We used ICERs to compare a given vaccine strategy to the next best option. For example, the ICER for the scenario with 70% effective vaccine and 50% coverage describes the marginal costs and QALYs as compared to the scenario with 70% effective vaccine and 20% coverage.

The net monetary benefit (NMB) for a vaccine campaign compared to continuous vaccination is defined by the following equation, where WTP is the willingness-to-pay threshold:

$${\rm{NMB}}\,=({{\rm{QALYs}}}_{{\rm{campaign}}}-{{\rm{QALYs}}}_{{\rm{continuous}}})\,\ast \,{\rm{WTP}}\,\mbox{--}\,({{\rm{Cost}}}_{{\rm{campaign}}}-{{\rm{Cost}}}_{{\rm{continuous}}}).$$
(2)

To monetize the value of campaign vaccination over continuous vaccination per dose delivered, we conducted a threshold analysis, varying the cost of vaccine administration to find the maximum value that would remain cost-effective. This benefit is the economic equivalent of a positive externality.

### Sensitivity analysis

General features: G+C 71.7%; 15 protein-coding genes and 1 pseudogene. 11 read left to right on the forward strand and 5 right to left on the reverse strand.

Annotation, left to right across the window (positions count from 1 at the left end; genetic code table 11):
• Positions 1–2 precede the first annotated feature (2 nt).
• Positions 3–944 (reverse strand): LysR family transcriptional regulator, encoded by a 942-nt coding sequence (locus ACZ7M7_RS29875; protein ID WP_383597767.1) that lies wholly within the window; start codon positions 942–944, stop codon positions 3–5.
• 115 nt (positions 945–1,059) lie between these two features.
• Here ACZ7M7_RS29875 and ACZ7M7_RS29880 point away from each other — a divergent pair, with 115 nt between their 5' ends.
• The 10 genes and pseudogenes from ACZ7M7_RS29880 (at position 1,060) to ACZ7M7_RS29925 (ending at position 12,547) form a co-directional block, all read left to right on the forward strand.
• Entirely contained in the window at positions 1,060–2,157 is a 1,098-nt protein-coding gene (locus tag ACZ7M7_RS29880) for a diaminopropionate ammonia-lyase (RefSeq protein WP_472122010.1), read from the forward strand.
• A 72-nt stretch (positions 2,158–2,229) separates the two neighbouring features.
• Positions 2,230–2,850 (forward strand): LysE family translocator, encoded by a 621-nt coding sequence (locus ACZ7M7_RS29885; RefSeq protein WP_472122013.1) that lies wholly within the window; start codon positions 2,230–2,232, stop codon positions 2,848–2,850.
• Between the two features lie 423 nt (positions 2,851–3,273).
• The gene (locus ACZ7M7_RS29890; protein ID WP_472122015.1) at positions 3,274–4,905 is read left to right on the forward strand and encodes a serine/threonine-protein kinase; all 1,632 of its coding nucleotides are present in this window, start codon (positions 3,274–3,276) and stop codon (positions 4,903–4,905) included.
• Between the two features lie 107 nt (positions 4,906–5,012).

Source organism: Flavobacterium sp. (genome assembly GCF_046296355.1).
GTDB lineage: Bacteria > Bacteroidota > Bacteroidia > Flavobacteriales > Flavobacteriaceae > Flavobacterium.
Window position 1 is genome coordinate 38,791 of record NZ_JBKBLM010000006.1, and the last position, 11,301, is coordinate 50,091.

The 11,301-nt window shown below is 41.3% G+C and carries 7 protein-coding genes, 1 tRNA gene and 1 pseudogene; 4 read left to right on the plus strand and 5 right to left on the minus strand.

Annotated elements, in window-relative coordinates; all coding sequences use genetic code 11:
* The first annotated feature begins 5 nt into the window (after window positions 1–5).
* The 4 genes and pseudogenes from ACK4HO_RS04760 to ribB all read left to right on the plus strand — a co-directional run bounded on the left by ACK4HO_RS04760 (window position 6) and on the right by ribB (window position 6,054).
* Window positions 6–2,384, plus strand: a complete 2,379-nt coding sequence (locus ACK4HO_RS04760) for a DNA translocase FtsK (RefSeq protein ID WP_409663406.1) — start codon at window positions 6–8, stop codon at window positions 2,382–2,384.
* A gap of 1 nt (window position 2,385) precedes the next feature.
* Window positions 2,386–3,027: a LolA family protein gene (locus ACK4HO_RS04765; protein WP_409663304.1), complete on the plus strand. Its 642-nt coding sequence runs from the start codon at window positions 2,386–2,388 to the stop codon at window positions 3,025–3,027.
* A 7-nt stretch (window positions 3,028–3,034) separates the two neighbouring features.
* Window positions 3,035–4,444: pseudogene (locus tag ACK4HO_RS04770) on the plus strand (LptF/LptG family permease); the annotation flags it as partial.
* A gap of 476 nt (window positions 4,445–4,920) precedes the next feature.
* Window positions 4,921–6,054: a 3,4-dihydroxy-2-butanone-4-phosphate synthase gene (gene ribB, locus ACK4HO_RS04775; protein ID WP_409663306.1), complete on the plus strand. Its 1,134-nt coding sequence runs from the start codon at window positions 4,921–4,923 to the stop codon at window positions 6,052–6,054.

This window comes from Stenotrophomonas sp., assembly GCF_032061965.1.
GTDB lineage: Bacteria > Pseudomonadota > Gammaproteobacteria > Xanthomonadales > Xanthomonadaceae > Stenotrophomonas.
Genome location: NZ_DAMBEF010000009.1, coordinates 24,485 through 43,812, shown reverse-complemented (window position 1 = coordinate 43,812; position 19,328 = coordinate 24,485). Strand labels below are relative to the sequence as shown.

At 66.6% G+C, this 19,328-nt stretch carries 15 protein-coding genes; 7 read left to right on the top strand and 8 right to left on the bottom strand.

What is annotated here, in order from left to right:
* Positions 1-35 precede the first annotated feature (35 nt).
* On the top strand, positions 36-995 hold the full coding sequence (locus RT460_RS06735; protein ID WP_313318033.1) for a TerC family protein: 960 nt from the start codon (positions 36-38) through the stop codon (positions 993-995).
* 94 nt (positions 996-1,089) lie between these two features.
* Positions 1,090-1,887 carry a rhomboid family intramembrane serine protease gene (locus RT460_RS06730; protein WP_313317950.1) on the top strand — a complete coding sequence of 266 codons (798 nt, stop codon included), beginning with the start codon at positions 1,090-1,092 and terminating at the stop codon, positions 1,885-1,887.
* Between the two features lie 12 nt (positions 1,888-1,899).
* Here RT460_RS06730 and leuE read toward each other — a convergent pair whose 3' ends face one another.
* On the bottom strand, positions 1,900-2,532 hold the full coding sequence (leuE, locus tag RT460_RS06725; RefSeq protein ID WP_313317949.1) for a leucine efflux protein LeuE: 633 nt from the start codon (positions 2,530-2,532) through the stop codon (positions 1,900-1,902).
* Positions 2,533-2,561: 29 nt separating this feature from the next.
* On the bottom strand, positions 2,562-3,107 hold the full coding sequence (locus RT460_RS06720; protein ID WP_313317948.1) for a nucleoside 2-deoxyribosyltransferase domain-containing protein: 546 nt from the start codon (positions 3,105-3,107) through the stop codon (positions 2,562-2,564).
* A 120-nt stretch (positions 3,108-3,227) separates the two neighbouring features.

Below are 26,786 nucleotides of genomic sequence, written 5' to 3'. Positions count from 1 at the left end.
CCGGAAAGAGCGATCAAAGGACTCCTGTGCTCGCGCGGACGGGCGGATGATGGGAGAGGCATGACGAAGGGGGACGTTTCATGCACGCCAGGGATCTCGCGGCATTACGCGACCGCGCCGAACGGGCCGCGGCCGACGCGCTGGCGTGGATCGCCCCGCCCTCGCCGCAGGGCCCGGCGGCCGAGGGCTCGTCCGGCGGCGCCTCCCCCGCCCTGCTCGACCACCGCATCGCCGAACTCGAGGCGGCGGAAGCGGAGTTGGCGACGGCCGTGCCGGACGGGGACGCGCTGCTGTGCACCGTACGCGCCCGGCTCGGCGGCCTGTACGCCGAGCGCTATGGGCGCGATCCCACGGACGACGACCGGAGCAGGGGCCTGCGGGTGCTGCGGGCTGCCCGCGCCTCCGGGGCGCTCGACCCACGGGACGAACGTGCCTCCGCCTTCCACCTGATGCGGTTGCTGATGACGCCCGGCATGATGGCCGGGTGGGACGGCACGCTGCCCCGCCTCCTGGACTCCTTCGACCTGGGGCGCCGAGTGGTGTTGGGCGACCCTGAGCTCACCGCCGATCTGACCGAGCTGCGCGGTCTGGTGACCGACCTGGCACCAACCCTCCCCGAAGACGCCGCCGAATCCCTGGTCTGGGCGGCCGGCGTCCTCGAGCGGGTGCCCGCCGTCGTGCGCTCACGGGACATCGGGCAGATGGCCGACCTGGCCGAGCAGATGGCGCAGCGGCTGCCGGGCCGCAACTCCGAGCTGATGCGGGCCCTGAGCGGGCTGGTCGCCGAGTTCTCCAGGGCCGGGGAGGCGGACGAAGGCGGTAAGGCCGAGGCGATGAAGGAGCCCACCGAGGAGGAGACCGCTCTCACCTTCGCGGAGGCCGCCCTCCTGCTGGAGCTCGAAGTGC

To explore the impact of uncertainty on cost-effectiveness, we used a univariate sensitivity analysis varying key parameters individually from the lowest to highest values of their range (Table 1). The effects on incremental costs, QALYs, and ICERs were sorted from most to least influential and graphed as a tornado plot (Fig. 4). To incorporate uncertainty in efficacy, coverage, delivery strategy, and HIV incidence, the univariate sensitivity analysis was repeated with various scenarios of each combination. A threshold analysis was performed to estimate the maximal vaccine price at which a vaccination program would be cost-effective. In this analysis, the price per HIV vaccine dose was raised until the intervention ICER was equal to 3 × GDP/capita of South Africa. We further evaluated combined parameter uncertainty for different combinations of VE (50% and 70%), vaccination coverage (20% and 50%), implementation strategy (campaign and continuous), and epidemic setting (main, optimistic, pessimistic).